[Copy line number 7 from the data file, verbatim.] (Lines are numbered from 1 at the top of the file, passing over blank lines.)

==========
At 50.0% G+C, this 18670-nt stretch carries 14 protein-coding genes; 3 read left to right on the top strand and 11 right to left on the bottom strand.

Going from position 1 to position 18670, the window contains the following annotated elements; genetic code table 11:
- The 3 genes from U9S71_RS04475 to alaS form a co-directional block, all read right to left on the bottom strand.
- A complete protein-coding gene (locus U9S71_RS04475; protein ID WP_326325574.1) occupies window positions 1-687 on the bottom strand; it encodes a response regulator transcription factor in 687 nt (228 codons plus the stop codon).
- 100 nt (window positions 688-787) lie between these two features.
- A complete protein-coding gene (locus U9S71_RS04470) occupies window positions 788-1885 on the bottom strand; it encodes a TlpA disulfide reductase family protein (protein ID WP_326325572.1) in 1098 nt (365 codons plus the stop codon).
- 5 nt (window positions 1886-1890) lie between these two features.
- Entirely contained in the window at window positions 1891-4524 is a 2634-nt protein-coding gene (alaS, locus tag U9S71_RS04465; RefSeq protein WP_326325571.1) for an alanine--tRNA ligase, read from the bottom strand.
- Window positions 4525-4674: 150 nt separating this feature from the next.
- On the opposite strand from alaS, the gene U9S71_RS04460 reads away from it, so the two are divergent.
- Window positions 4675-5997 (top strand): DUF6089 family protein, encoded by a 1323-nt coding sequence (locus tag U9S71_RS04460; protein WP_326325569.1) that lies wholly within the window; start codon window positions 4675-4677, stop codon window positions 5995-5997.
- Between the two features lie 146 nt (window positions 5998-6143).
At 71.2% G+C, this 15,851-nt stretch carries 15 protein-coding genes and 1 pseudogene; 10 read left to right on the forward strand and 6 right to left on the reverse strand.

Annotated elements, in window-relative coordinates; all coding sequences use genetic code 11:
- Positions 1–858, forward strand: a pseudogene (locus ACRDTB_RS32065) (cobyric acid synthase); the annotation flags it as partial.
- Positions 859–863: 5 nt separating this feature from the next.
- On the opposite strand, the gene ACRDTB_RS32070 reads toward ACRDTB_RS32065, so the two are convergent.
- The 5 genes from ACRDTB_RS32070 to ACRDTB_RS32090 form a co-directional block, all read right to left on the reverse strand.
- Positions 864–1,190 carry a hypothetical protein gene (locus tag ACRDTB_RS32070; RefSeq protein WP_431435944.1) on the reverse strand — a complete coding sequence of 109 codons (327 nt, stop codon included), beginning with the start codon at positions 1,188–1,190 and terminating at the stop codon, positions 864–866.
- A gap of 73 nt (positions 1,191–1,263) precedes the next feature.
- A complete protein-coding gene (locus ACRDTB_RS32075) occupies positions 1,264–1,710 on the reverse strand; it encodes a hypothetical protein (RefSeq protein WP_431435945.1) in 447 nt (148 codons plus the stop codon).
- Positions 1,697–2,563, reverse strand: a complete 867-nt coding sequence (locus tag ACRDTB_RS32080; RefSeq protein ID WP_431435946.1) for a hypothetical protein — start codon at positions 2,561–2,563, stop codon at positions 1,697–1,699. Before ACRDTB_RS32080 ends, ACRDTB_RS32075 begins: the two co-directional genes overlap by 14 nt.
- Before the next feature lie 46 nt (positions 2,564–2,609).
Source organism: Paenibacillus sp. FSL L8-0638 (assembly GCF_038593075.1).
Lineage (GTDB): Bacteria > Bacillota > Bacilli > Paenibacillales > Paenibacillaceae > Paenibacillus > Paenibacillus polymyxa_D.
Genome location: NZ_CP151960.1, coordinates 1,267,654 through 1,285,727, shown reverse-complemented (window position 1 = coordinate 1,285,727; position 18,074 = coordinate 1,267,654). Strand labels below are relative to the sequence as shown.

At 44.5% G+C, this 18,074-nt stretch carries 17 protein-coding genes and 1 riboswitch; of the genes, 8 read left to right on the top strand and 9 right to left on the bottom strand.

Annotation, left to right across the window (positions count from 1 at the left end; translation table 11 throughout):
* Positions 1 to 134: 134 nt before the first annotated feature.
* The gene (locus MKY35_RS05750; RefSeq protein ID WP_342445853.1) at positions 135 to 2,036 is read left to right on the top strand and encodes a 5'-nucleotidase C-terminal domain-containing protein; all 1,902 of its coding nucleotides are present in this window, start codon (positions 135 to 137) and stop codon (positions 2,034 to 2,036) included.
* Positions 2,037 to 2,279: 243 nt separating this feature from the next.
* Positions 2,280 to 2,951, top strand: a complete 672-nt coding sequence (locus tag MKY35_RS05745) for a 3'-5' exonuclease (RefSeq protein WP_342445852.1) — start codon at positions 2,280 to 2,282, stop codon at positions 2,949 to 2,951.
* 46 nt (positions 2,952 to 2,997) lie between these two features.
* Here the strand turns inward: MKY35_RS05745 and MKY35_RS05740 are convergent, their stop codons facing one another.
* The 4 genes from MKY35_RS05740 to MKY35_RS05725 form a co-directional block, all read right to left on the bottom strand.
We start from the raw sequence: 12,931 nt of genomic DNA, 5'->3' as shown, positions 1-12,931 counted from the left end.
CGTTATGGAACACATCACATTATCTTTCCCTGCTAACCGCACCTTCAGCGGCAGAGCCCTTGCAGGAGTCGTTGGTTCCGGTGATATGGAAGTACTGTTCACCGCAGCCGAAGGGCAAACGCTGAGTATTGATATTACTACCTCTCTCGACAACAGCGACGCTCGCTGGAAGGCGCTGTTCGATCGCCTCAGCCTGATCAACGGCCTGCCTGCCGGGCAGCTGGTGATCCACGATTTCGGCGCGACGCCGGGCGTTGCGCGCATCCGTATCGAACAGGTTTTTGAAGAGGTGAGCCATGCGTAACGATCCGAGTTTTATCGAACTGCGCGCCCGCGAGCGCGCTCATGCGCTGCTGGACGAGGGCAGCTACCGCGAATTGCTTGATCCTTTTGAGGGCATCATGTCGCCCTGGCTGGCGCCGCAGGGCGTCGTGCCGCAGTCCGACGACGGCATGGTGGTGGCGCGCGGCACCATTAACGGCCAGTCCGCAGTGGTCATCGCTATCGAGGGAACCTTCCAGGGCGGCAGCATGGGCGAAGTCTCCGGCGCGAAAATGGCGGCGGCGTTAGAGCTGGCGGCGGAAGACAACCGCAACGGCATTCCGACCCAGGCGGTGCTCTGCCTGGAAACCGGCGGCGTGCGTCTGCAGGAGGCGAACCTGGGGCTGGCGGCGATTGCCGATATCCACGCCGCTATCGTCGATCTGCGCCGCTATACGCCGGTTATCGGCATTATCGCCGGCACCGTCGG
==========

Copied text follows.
- 5 nt (window positions 1886-1890) lie between these two features.